Bibliography

Howe, Ellic. The Magicians of the Golden Dawn. London: Routledge & Kegan Paul, 1972.

Regardie, Israel. The Golden Dawn. St. Paul: Llewellyn Publications, 1989.

Yeats, W(illiam) B(utler). Memoirs trans. and edited by Denis Donoghue. New York: Macmillan Publishing, 1973.

Zalewski, Chris. Enochian Chess of the Golden Dawn. St. Paul: Llewellyn Publications, 1994.

(Please note that off the four texts listed above, only Regardie and Zalewski will be of any possible use to the chess variantist. The others are cited only to help establish the historical pedigree for Enochian chess.)

Appendix I: Traditional Enochian Chess Equipment

The Air Board
Figure 8: The Air Board
Enochian chess was traditionally played on one of four specially constructed boards. Each board represented on of the classical elements. Each square of each board was divided into 4 triangles, which were painted one of four different colors. These triangles were not game spaces themselves, merely components of the larger square cells used to play the game. Although confusing to the eye, an Enochian chessboard is functionally identical to a FIDE 8x8 board.
The pieces used in Enochian chess were generally stiff paper stand-ups much like the paper dolls and paper toy soldiers of the era. Each major piece had a unique name and design taken from Egyptian mythology and all the pieces were painted in four-color paint schemes. Figure 9 depicts the front of an example piece. Each piece was mounted upright on a base colored red, yellow, blue, or black to show its affiliation. The back of the pieces were each painted a solid color depending on piece type: Kings were painted white on the reverse. Knights were red. Queens were painted blue. Bishops were yellow and rooks were black. Horus, the black knight
Figure 9: Horus, the black knight

Appendix II: Alternate Arrays

The setup described in the main body of this essay is one of eight provided by Zalewski. The seven other possible set-ups are given below. All eight are equally valid arrays, with no preference given between them. Regardie indicates that there are 16 possible arrays, but Zalewski concludes that there are only eight arrays because there are eight pairs of arrays that are functionally identical. For example, the arrays "Air of Fire" and "Air of Earth" have the exact same piece arrangement. Therefore these two arrays are listed below under a single category, "Air of Fire & Earth".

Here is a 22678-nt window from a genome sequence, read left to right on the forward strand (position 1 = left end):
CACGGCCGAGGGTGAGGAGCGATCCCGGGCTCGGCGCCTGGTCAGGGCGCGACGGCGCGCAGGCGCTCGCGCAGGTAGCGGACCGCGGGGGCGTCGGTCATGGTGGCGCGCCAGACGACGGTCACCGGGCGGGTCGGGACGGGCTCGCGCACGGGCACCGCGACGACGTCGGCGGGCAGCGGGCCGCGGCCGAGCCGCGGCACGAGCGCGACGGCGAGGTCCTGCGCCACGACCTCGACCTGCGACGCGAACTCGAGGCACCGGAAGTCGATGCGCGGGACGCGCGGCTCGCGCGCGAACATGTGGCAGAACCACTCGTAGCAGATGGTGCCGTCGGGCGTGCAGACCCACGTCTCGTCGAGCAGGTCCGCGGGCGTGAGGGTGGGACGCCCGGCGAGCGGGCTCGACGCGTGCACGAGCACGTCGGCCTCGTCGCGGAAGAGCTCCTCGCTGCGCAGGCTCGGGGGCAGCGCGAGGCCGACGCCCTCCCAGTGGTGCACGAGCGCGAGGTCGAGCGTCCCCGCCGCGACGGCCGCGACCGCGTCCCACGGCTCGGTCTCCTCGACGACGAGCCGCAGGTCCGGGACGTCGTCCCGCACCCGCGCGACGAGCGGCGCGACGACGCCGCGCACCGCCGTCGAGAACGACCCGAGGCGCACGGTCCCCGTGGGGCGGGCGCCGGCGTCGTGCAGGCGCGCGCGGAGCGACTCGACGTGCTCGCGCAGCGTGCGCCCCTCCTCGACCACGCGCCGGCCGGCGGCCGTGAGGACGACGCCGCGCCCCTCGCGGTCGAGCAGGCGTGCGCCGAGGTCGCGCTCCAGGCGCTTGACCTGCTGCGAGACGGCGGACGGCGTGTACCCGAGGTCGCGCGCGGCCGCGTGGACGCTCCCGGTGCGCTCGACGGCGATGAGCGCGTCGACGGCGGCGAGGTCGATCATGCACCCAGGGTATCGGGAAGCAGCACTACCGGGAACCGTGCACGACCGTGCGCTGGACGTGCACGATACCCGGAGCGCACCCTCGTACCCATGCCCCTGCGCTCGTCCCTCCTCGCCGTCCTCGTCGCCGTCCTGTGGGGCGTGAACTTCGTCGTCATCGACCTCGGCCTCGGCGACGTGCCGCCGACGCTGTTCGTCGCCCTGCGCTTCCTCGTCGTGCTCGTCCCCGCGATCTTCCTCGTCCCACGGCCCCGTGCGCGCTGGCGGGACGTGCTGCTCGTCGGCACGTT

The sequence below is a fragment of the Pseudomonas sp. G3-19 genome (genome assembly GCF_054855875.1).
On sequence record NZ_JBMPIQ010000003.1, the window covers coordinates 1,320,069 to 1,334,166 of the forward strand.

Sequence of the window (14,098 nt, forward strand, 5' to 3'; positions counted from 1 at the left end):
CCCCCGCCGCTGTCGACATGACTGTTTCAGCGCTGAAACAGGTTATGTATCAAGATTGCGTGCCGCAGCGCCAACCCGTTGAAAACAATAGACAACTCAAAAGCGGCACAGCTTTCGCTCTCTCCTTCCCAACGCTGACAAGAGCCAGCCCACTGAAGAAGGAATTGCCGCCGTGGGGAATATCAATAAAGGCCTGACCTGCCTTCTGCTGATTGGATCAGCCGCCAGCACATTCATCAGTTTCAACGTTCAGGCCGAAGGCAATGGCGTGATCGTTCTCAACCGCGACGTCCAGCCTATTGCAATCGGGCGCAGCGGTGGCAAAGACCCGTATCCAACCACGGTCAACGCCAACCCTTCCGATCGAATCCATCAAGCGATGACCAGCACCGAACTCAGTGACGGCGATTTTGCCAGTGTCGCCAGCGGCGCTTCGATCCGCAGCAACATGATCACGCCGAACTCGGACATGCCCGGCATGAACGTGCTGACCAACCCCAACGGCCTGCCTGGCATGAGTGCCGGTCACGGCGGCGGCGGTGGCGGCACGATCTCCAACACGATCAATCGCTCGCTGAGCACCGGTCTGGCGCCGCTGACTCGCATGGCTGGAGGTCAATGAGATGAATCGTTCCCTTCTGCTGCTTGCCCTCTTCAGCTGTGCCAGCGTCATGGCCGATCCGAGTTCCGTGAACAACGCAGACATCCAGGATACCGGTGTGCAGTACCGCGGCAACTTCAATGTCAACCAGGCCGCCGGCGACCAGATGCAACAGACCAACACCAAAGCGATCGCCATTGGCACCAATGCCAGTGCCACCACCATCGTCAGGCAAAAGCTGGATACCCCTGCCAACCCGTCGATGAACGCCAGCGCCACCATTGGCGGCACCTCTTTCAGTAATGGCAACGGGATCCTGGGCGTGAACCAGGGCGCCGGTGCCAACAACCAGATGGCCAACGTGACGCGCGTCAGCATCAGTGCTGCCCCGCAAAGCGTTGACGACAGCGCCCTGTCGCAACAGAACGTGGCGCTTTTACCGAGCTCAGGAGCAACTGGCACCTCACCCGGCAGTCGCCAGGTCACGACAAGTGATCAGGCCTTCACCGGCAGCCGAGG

Air of Fire & Earth
Figure 10: Air of Fire & Earth

YELLOW king & bishop, a8
rook, b8
knight, c8
queen, d8
pawn of bishop, a7
pawn of rook, b7
pawn of knight, c7
pawn of queen, d7

BLUE king & bishop, h8
rook, h7
knight, h6
queen, h5
pawn of bishop, g8
pawn of rook, g7
pawn of knight, g6
pawn of queen, g5

RED king & bishop, h1
rook, g1
knight, f1
queen, e1
pawn of bishop, h2
pawn of rook, g2
pawn of knight, f2
pawn of queen, e2

BLACK king & bishop, a1
rook, a2
knight, a3
queen, a4
pawn of bishop, b1
pawn of rook, b2
pawn of knight, b3
pawn of queen, b4


Fire of Air & Water
Figure 11: Fire of Air & Water

YELLOW king & knight, a8
rook, b8
bishop, c8
queen, d8
pawn of knight, a7
pawn of rook, b7
pawn of bishop, c7
pawn of queen, d7

BLUE king & knight, h8
rook, h7
bishop, h6
queen, h5
pawn of knight, g8
pawn of rook, g7
pawn of bishop, g6
pawn of queen, g5

RED king & knight, h1
rook, g1
bishop, f1
queen, e1
pawn of knight, h2
pawn of rook, g2
pawn of bishop, f2
pawn of queen, e2

BLACK king & knight, a1
rook, a2
bishop, a3
queen, a4
pawn of knight, b1
pawn of rook, b2
pawn of bishop, b3
pawn of queen, b4


Water of Air & Water
Figure 12: Water of Air & Water

YELLOW king & queen, a8
bishop, b8
rook, c8
knight, d8
pawn of queen, a7
pawn of bishop, b7
pawn of rook, c7
pawn of knight, d7

BLUE king & queen, h8
bishop, h7
rook, h6
knight, h5
pawn of queen, g8
pawn of bishop, g7
pawn of rook, g6
pawn of knight, g5

RED king & queen, h1
bishop, g1
rook, f1
knight, e1
pawn of queen, h2
pawn of bishop, g2
pawn of rook, f2
pawn of knight, e2

BLACK king & queen, a1
bishop, a2
rook, a3
knight, a4
pawn of queen, b1
pawn of bishop, b2
pawn of rook, b3
pawn of knight, b4


Earth of Fire & Earth
Figure 13: Earth of Fire & Earth

YELLOW king & rook, a8
bishop, b8
queen, c8
knight, d8
pawn of rook, a7
pawn of bishop, b7
pawn of queen, c7
pawn of knight, d7

BLUE king & rook, h8
bishop, h7
queen, h6
knight, h5
pawn of rook, g8
pawn of bishop, g7
pawn of queen, g6
pawn of knight, g5

RED king & rook, h1
bishop, g1